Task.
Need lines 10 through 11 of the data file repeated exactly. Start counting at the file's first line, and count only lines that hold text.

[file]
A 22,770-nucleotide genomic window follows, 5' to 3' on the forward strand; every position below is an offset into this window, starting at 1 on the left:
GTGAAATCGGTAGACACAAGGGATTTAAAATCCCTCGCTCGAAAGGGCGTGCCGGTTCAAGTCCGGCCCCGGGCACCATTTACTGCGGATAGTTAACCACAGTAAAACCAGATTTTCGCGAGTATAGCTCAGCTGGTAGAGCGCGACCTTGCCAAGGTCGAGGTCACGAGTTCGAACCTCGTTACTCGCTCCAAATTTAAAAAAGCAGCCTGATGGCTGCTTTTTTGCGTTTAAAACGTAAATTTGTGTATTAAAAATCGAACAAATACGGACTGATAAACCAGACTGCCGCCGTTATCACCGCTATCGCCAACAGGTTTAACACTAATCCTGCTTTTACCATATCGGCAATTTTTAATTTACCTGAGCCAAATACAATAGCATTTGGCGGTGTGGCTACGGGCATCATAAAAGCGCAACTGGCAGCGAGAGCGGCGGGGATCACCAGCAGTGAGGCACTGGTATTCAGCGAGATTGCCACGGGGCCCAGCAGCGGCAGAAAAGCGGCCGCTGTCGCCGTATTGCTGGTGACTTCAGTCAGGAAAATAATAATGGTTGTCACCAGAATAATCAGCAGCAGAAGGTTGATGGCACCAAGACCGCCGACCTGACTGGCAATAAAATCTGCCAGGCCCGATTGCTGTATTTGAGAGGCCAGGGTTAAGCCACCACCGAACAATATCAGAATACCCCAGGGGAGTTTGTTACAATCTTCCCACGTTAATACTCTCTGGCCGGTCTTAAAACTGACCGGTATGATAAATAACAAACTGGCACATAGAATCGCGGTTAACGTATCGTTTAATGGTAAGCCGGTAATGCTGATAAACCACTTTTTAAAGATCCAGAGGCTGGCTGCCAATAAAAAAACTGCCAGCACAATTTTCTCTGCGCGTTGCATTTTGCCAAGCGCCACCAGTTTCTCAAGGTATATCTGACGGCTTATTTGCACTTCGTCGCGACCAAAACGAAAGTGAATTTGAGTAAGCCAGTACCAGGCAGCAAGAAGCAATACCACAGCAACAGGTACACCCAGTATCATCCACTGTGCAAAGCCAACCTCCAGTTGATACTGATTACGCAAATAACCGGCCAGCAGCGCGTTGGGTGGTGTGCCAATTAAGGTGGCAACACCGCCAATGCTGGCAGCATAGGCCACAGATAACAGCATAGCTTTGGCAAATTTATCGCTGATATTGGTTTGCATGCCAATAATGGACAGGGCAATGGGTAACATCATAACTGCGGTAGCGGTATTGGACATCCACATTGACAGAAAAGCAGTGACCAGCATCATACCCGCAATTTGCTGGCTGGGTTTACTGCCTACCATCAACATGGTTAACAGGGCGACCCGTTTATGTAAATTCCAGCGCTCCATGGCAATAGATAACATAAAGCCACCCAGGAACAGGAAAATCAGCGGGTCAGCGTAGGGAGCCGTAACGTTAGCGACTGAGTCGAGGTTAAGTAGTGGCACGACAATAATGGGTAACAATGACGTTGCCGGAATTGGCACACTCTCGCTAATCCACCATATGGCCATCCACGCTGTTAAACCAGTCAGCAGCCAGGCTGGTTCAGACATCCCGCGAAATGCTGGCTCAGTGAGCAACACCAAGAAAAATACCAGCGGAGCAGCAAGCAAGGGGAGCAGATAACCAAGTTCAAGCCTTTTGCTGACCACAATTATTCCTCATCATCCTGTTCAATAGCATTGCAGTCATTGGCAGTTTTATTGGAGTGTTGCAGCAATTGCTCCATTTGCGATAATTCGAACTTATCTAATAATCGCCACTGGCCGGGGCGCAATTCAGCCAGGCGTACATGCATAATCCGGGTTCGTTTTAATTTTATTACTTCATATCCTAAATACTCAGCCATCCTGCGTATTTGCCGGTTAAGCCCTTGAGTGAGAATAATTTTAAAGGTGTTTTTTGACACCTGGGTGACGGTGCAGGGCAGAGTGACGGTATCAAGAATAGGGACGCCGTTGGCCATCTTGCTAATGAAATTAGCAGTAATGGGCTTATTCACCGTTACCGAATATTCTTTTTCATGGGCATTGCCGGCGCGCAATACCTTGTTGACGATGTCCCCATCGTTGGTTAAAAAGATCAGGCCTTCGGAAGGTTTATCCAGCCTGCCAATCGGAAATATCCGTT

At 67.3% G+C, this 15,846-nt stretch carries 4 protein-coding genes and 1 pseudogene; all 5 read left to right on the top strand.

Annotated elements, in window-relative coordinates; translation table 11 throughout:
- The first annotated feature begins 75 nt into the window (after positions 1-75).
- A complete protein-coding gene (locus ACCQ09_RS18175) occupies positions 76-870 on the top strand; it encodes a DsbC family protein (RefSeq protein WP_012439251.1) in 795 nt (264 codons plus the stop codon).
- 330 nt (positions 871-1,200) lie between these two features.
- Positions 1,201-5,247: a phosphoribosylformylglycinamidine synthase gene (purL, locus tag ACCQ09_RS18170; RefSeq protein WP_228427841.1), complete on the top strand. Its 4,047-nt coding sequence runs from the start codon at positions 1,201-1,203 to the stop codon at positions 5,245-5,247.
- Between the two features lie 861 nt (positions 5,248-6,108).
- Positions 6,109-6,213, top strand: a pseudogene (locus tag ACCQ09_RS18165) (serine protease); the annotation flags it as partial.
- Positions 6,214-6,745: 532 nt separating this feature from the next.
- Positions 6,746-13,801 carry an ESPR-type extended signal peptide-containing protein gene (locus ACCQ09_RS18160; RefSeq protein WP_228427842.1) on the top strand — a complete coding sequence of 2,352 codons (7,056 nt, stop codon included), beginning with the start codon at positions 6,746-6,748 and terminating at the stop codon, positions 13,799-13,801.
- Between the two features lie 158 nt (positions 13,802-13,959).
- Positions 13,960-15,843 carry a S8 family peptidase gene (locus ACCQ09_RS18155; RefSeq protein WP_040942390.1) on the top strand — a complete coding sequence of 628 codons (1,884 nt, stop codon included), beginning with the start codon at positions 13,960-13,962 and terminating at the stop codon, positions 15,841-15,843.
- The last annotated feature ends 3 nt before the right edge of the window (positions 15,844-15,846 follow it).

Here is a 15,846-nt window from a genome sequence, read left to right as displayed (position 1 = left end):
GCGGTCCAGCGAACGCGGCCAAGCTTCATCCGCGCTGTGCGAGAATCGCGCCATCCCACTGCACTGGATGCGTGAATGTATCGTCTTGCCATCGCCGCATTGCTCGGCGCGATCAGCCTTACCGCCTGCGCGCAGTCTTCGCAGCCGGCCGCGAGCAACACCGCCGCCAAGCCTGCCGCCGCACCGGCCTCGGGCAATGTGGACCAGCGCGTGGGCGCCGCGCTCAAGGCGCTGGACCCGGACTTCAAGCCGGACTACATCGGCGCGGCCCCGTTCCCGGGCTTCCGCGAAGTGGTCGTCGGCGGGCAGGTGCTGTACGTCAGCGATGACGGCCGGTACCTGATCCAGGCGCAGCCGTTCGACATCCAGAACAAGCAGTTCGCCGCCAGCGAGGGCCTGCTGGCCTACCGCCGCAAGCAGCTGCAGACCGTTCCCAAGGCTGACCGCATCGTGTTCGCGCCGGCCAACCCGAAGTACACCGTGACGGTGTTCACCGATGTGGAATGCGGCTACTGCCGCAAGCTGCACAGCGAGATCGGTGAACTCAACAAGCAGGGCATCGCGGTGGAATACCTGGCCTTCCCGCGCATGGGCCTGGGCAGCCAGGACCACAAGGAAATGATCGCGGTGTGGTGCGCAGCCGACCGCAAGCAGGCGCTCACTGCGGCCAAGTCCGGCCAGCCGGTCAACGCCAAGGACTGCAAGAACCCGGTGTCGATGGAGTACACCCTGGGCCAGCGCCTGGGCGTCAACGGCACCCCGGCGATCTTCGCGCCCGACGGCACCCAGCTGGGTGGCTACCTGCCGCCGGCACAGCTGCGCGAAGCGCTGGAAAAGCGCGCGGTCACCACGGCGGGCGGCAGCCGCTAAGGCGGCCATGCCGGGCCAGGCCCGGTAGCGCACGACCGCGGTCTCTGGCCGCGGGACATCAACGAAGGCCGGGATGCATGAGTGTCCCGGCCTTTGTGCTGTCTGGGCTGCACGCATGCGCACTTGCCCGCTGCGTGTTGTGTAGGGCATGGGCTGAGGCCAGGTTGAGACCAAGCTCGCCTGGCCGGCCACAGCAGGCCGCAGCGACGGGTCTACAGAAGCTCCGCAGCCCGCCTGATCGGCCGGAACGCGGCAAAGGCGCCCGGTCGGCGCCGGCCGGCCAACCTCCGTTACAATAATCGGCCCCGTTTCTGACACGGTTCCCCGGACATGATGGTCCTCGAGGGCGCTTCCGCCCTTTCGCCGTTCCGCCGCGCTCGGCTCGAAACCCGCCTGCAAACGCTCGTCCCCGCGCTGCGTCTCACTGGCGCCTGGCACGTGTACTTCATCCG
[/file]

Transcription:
- Positions 6,109-6,213, top strand: a pseudogene (locus tag ACCQ09_RS18165) (serine protease); the annotation flags it as partial.
- Positions 6,214-6,745: 532 nt separating this feature from the next.